Given that Rees, and many others, thinks it is at least possible for humans to learn/think/choose our way out of this, a key part of doing this is mustering the social movement, structures, and education to support it. Clearly, people of the "humans are naturally unsustainable" camp don't think it will happen "by itself", ex nihilo. If you think the solution is "culture" or some other self-maintained restraint, then seemingly people have to believe that humans are at least capable of said restraint. That is, if restraint is cultural it seems necessary that people think it possible in order for it to be possible. (I'm sure one could argue this is not strictly logically necessary, but I'm not going to.) Certainly it seems to undermine your effort if you convince people that they CAN'T control themselves to be sustainable. Yet this is exactly what the rhetoric of "humans naturally expand/consume" does. People who don't believe self-control is possible certainly seem unlikely to exercise it. People also (understandably) don't usually view saying that human nature is unsustainable to mean that humans can learn to be sustainable; nature is viewed as immutable, insurmountable. To then claim that we can control ourselves through culture plays into a societal narrative that tends deeply towards vulgar biological determinism, i.e. that if something is part of our "nature" we can't control it. So it seems both unwise and unscientific for Rees and others to say our nature is one thing but we can (theoretically) get beyond it through culture* because in our deterministic narrative, we tend to view such attempts to get beyond nature as noble yet doomed (cf. monogamy).
If cultural change can lead us to sustainability and such a cultural change is possible according to the laws of reality, such a cultural change is as "natural" as expansion. Expansion may be easier, or more likely, or our inertial course, or whatever, but if we can stop doing it, then the ability to stop doing it must also be natural, no?
If you think we can control ourselves and successfully achieve sustainability (at least, before the worst of the worst disasters happen) then it behooves you to promote this idea. If culture is the vehicle, surely a culture that believes its objective is possible will be more likely to embrace & achieve said objective. If you're not of the camp that believes it is physically impossible, it makes little sense to contribute to that point of view because you can only fulfill your own prophecy.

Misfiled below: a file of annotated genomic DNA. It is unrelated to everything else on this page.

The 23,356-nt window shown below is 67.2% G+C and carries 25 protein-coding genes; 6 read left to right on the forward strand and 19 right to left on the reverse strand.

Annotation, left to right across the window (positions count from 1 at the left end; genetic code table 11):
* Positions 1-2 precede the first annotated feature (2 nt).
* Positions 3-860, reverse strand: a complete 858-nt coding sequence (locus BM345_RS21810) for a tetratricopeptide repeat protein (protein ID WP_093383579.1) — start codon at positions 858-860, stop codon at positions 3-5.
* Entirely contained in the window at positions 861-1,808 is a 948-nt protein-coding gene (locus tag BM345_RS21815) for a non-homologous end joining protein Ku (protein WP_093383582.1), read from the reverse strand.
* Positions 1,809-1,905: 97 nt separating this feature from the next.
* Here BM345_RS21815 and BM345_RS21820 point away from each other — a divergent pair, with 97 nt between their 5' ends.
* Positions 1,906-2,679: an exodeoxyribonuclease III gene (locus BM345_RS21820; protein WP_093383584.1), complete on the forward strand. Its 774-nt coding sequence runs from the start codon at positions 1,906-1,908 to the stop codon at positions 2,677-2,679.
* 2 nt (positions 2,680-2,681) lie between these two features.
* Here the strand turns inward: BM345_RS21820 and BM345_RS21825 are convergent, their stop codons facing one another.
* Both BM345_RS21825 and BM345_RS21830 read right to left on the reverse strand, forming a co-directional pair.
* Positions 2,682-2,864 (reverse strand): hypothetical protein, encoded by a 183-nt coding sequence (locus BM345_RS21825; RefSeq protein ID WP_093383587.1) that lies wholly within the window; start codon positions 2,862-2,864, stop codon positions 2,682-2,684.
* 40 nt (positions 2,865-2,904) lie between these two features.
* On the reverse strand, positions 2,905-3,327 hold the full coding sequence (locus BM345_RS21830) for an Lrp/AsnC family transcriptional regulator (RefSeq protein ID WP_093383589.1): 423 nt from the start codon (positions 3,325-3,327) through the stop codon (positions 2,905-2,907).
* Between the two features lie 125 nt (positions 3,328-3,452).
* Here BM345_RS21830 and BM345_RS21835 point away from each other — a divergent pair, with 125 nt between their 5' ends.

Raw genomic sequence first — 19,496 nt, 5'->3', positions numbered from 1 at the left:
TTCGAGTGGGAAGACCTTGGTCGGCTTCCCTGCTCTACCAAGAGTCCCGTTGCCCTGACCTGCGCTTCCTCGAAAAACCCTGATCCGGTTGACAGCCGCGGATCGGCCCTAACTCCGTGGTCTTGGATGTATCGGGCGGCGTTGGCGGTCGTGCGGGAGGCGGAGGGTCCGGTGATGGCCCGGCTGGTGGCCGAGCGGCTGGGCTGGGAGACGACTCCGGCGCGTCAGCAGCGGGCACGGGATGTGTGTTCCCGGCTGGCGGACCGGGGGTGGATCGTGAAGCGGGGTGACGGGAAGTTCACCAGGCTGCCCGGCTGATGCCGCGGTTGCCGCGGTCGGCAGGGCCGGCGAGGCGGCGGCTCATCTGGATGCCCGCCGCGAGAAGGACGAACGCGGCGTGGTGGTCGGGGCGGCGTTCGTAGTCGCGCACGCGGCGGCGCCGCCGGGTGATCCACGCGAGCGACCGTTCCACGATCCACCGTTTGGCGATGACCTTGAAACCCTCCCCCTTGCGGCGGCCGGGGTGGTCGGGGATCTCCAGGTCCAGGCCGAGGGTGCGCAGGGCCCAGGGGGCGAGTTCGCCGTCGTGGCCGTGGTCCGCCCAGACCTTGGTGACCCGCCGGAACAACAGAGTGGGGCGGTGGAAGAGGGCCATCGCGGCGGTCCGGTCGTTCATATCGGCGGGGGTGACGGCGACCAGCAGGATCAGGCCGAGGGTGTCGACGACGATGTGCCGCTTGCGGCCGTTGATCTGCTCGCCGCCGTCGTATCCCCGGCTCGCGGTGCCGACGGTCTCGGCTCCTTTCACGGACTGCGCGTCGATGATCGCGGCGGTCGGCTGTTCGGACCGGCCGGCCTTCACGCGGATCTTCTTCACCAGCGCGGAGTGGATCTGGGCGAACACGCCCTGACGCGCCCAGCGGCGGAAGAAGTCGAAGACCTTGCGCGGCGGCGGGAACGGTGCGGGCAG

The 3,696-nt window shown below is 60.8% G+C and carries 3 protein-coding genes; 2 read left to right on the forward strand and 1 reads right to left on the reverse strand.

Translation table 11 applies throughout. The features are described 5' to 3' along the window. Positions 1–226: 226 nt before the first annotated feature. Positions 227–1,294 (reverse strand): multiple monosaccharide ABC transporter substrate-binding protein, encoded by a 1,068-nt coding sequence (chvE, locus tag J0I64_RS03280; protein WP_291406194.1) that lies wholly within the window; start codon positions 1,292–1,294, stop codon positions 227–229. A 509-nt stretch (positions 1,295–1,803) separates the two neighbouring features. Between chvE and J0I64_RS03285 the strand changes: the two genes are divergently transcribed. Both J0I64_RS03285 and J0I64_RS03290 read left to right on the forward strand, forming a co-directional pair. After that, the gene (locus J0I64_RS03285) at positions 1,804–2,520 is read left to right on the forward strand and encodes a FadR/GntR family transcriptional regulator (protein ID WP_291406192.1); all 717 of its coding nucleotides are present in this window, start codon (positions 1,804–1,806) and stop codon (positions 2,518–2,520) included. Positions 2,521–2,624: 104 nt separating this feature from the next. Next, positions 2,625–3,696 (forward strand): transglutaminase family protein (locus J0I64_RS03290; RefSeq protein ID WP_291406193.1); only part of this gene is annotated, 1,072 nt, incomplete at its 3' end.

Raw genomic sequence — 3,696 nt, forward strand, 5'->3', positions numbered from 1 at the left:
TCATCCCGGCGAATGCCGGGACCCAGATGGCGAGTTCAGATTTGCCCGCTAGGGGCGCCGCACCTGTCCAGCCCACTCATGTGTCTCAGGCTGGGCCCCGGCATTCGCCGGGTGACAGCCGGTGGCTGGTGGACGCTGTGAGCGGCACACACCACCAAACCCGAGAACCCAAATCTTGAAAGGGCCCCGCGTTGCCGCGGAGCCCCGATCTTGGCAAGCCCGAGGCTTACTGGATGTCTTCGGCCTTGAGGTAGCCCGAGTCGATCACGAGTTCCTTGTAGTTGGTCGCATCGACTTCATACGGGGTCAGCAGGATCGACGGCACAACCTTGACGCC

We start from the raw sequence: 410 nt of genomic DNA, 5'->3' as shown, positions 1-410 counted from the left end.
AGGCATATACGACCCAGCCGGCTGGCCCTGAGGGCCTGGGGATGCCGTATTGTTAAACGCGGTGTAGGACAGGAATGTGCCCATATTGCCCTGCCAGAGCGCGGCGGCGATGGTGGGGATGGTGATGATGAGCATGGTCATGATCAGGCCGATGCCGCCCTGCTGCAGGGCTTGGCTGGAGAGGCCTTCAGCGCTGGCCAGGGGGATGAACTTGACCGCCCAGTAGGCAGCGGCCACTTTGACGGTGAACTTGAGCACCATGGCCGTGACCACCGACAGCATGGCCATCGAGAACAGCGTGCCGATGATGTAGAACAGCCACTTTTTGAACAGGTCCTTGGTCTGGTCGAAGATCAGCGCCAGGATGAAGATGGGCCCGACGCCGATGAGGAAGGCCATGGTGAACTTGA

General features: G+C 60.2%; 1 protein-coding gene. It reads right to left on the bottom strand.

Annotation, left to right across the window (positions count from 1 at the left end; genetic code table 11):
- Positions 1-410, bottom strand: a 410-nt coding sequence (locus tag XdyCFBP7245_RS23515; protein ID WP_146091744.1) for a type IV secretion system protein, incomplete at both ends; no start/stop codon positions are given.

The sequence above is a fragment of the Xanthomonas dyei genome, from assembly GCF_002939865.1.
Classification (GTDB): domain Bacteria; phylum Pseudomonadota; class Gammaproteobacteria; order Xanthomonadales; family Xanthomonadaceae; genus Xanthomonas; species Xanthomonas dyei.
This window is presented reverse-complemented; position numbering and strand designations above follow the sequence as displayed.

This isn't as deep as it seemed to be in my own head, but nonetheless, it seems not to be grasped by people like Rees. It makes one think he doesn't believe his own statements of the possibility, because if you believe in it, why constantly discourage people from thinking it may be? It would be like Civil Rights leaders showing up at rallies 40 years ago and saying "there's really no way we can ever achieve our objectives. Now--let's go do this thing!" You don't have to say it's easy--that's hardly what, say, MLK did--but nor did he say "I may not get there with you, but it doesn't matter, because you won't get there anyhow." I study what I do -- successful or partly successful examples of sustainably providing human rights -- because my analysis is that hearing about and learning and believing in positive examples is more important to a productive solution than talking about their improbability. Talking about the challenges has its place. Scaring people may have its place. But if your very success depends on your belief in its possibility (more so than usual--you know, when it literally depends on it), pessimism seems almost like a selfish indulgence.
*If you aren't materialist about it, that is, believe in the soul or spirit, or some other higher being or place beyond nature, you could be consistent in an argument that our non-material being/spirit/consciousness/soul must get beyond our nature to save ourselves. But outside of this viewpoint, it doesn't make sense, because our nature is all of us that exists; if we can do it, it too is part of our nature and therefore the characterization of our nature as expansionist but controllable is at the very least, imprecise language. Understandable and sensical in a certain context, where one might mean "basic drive" rather than "immutable trait", but certainly imprecise.
Julie Washington on Dialects and Literacy